by William Thompson
reviewed on PC
Free as a Bird
Since the dawn of time, humans have looked up at the sky and wondered what it would be like to fly like a bird, free to soar from one place to the next. Aeroplanes can get us up into the air and quickly to a destination, but we usually have to do so with a heap of other people. Feather however, lets you be a bird and glide effortlessly across an island in a relaxing, exploration game from Melbourne-based indie developers Samurai Punk.
Gameplay in Feather is similar to Pilotwings Resort, except that you are a bird instead of a Nintendo character with a paraglider. Gamers guide their bird all over the islands with the left thumbstick controlling the direction and altitude, whilst the right thumbstick let players look around. Players can also perform barrel-rolls with their bird, although I did not find much need to do so, as I glided over trees and through caves. Swooping down from a height builds up speed, but players can flap their wings in order to build up momentum. There really isn't a lot to learn, and if you've played any game with a flying aspect, the controls will feel familiar.
The game is all about exploring the island and finding all the hidden locales. In a vibrant polygonal setting similar to that of Grow Home, our flying avatar elegantly glides across the wonderfully varied landscapes. Cactus covered deserts that sprout flowers as you fly over them, a cape with a lighthouse perched at the top and rivers loaded with lily pads are just some of the scenes that players will behold. Scattered across the islands are portal-like rings reminiscent of Quidditch goals. Flying through these rings results in them changing colour, and often the melodic music that plays as you soar across the landscapes. And then there are the triangular portals. Once a player flies through one of these, they come out the other side as a different species of bird. Whether you want to be a seagull, a magpie, or a cockatoo, flying around and finding new bird types is one of the collectible aspects of Feather.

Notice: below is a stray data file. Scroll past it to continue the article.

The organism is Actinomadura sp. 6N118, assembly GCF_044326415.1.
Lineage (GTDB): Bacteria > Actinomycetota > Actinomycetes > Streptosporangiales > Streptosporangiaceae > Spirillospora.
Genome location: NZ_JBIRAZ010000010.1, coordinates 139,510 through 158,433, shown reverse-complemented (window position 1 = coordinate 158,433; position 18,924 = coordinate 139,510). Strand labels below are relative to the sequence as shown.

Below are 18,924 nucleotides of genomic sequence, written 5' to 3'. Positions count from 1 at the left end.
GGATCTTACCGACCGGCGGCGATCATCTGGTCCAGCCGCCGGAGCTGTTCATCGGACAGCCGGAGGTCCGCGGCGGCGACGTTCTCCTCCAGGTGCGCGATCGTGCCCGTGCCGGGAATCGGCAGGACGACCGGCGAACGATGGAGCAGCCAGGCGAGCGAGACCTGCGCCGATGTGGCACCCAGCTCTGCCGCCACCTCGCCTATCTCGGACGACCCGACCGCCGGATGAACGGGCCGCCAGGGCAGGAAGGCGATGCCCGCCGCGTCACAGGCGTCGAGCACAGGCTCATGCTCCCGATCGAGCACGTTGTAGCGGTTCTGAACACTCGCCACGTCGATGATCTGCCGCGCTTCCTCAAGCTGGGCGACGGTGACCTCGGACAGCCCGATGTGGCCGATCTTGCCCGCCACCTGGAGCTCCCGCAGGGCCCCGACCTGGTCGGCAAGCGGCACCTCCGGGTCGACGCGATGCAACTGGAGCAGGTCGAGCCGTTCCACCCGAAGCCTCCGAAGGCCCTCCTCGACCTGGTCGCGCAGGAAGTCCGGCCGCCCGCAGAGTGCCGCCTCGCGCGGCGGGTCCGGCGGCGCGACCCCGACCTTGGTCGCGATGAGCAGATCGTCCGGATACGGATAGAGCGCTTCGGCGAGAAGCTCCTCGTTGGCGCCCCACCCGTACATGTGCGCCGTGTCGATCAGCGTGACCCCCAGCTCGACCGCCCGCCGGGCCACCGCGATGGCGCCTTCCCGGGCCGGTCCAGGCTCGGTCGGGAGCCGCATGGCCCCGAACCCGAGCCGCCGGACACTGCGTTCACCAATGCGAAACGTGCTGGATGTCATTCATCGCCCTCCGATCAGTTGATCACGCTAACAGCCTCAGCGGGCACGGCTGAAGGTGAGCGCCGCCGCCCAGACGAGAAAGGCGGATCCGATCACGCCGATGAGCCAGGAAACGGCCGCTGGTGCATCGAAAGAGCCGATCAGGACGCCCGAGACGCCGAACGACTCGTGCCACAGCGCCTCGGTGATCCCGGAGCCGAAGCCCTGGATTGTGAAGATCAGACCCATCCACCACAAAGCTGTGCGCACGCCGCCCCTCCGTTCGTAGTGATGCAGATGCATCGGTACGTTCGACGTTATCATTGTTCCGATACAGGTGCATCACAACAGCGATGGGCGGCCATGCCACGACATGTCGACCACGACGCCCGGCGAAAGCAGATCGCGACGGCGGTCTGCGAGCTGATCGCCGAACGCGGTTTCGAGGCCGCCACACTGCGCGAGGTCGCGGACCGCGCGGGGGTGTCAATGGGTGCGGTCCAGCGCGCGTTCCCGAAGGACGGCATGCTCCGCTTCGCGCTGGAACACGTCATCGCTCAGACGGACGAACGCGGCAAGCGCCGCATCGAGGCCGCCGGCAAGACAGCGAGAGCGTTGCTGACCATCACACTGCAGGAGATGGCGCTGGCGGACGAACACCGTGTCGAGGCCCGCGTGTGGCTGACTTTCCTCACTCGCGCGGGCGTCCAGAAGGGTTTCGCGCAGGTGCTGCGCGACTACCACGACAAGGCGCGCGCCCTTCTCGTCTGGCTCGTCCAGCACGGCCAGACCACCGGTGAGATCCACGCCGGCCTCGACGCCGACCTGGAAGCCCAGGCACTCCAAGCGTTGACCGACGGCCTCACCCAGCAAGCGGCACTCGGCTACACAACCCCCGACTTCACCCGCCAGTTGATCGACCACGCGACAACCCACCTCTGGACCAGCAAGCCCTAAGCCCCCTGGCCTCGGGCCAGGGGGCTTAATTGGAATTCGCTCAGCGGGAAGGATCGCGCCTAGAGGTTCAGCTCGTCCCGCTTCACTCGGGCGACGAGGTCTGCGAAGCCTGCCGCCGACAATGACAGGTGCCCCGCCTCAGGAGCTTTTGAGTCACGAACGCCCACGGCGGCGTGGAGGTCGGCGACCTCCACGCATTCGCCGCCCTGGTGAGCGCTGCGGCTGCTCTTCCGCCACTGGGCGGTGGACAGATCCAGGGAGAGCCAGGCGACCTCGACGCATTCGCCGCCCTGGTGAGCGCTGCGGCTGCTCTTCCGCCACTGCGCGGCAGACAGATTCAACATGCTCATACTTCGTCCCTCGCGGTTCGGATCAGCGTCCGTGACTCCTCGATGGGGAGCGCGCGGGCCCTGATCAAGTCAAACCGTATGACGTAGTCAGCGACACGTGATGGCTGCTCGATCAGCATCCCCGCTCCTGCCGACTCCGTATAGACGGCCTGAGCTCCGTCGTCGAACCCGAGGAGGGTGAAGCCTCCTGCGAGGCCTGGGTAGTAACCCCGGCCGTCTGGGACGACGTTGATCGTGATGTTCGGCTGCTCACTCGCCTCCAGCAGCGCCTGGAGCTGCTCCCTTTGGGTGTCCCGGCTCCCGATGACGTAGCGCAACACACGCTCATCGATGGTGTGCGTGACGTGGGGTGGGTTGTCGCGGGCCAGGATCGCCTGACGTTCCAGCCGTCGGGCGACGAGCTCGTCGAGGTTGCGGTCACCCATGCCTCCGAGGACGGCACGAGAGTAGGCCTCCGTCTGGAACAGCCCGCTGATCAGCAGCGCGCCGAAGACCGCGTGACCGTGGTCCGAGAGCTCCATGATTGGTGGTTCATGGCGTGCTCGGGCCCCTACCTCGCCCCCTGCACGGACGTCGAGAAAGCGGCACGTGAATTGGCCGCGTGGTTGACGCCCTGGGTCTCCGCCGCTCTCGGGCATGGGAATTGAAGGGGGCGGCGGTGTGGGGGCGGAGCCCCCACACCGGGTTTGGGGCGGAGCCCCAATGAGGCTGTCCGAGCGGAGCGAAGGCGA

Along with the pleasant landscapes, the sky changes too. Day and night cycles further enhance the relaxing nature of the aerial exploration. Players can watch as the sky turns pink as dusk falls and then turns to a dark blue hue as the moon shines upon the surroundings. Weather effects too come into play, as it can get windy, and tougher to fly into.
I have briefly mentioned the backing music, but I can't stress the importance of how well the soundtrack plays a part in keeping the relaxing tone of Feather. The wonderful soundtrack changes as you fly through the Quidditch rings portals or access various locations, but each time the change occurs it is a chance to unwind to a new mellow tune. On more than one occasion, I found myself just gliding across the beach listening to the mixture of waves lapping at the shore, wind wooshing past and the wonderful piano and brass concerto.
Feather is definitely a relaxing experience, one that allows gamers to chill out and explore at their own leisure. There are no enemies, no combat, and no objectives. Some guidance or a location finding challenge similar to that in PilotWings Resort would definitely give Feather added replayability. Even a timed challenge as you fly through all the hoops or a challenge to collect each of the fruits would provide for an added incentive to jump (or should that be 'fly') into the game. As Feather is a cross-platform (PS4, XB1) online game, there is the chance that you will stumble upon other birds circling the island as well. In time this could result in some added collaborative exploration - particularly if the developers add more locations in which to survey from a bird's eye view.
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Relaxing atmosphere, wonderful soundtrack, finding hidden locations
No guidance or story No challenges